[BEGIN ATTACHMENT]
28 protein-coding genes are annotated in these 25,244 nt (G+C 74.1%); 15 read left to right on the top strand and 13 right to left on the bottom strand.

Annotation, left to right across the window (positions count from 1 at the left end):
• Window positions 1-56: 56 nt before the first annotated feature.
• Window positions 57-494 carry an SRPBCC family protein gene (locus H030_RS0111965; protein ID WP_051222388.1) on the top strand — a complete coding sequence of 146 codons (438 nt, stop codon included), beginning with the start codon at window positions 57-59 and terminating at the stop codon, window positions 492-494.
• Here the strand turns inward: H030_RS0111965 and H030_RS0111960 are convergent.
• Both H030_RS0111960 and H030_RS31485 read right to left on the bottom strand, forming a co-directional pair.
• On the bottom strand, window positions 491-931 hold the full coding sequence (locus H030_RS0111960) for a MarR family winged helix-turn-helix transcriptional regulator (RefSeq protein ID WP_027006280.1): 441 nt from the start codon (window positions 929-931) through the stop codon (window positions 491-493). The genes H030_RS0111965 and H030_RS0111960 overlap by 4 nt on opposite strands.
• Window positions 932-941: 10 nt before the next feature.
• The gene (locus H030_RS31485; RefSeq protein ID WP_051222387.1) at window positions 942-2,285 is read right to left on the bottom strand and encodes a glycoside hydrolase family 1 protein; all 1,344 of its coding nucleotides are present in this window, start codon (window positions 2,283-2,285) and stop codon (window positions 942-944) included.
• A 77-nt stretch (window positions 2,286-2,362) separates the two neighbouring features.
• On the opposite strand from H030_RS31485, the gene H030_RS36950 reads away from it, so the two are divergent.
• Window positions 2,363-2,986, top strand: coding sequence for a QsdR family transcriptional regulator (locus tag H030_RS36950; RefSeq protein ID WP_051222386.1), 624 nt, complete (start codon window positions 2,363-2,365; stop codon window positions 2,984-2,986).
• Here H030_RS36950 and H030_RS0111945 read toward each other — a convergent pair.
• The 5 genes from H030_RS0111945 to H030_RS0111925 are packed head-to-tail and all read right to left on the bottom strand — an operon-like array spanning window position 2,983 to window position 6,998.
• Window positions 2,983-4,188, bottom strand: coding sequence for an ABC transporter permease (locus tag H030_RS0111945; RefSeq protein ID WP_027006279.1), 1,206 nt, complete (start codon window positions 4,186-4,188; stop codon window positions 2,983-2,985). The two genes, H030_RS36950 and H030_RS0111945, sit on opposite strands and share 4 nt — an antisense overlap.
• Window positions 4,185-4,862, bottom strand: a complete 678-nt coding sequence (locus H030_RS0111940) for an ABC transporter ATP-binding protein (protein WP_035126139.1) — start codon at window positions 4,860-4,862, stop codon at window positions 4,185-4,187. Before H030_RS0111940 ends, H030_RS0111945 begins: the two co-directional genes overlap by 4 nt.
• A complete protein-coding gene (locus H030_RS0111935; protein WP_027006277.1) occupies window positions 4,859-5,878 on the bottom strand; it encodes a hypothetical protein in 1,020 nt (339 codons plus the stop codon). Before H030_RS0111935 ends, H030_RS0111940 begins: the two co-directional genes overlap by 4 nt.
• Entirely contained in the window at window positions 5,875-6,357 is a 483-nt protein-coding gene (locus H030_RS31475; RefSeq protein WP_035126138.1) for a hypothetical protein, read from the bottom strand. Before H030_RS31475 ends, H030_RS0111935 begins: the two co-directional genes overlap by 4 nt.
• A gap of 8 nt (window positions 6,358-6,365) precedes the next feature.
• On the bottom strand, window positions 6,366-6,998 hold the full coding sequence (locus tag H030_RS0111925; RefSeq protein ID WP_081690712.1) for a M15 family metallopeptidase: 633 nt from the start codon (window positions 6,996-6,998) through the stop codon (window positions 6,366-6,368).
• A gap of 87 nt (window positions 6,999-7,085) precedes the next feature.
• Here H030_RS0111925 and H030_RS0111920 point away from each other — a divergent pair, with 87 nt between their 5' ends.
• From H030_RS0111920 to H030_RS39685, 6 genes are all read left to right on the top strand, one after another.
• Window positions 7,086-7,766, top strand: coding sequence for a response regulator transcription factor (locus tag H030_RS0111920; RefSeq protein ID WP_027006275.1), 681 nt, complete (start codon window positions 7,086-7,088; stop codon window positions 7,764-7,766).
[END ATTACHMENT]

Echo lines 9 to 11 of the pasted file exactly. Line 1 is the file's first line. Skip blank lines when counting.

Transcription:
• The gene (locus H030_RS31485; RefSeq protein ID WP_051222387.1) at window positions 942-2,285 is read right to left on the bottom strand and encodes a glycoside hydrolase family 1 protein; all 1,344 of its coding nucleotides are present in this window, start codon (window positions 2,283-2,285) and stop codon (window positions 942-944) included.
• A 77-nt stretch (window positions 2,286-2,362) separates the two neighbouring features.
• On the opposite strand from H030_RS31485, the gene H030_RS36950 reads away from it, so the two are divergent.